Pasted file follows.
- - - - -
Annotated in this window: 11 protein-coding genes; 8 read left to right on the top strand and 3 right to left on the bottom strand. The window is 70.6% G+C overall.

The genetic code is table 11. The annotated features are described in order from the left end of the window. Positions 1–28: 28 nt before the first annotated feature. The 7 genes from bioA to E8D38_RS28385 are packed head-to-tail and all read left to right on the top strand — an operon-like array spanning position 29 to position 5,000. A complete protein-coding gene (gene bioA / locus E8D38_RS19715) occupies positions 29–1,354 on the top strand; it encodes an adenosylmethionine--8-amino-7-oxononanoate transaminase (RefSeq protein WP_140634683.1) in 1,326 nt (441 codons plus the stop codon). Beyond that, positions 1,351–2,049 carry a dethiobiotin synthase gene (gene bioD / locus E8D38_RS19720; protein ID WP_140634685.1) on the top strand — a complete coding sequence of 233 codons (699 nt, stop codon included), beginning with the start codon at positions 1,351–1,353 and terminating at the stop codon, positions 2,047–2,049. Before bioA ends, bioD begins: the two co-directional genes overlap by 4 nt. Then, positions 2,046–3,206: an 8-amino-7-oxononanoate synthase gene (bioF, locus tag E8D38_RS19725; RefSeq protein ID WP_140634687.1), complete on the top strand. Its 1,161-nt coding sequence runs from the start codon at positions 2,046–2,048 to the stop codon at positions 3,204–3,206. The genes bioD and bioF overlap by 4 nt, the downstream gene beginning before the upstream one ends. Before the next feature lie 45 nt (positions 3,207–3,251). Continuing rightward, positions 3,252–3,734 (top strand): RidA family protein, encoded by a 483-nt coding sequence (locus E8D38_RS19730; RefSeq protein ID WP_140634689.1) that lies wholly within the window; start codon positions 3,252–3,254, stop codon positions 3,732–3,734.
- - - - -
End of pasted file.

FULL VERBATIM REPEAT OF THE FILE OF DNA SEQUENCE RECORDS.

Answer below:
Annotated in this window: 11 protein-coding genes; 8 read left to right on the top strand and 3 right to left on the bottom strand. The window is 70.6% G+C overall.

The genetic code is table 11. The annotated features are described in order from the left end of the window. Positions 1–28: 28 nt before the first annotated feature. The 7 genes from bioA to E8D38_RS28385 are packed head-to-tail and all read left to right on the top strand — an operon-like array spanning position 29 to position 5,000. A complete protein-coding gene (gene bioA / locus E8D38_RS19715) occupies positions 29–1,354 on the top strand; it encodes an adenosylmethionine--8-amino-7-oxononanoate transaminase (RefSeq protein WP_140634683.1) in 1,326 nt (441 codons plus the stop codon). Beyond that, positions 1,351–2,049 carry a dethiobiotin synthase gene (gene bioD / locus E8D38_RS19720; protein ID WP_140634685.1) on the top strand — a complete coding sequence of 233 codons (699 nt, stop codon included), beginning with the start codon at positions 1,351–1,353 and terminating at the stop codon, positions 2,047–2,049. Before bioA ends, bioD begins: the two co-directional genes overlap by 4 nt. Then, positions 2,046–3,206: an 8-amino-7-oxononanoate synthase gene (bioF, locus tag E8D38_RS19725; RefSeq protein ID WP_140634687.1), complete on the top strand. Its 1,161-nt coding sequence runs from the start codon at positions 2,046–2,048 to the stop codon at positions 3,204–3,206. The genes bioD and bioF overlap by 4 nt, the downstream gene beginning before the upstream one ends. Before the next feature lie 45 nt (positions 3,207–3,251). Continuing rightward, positions 3,252–3,734 (top strand): RidA family protein, encoded by a 483-nt coding sequence (locus E8D38_RS19730; RefSeq protein ID WP_140634689.1) that lies wholly within the window; start codon positions 3,252–3,254, stop codon positions 3,732–3,734.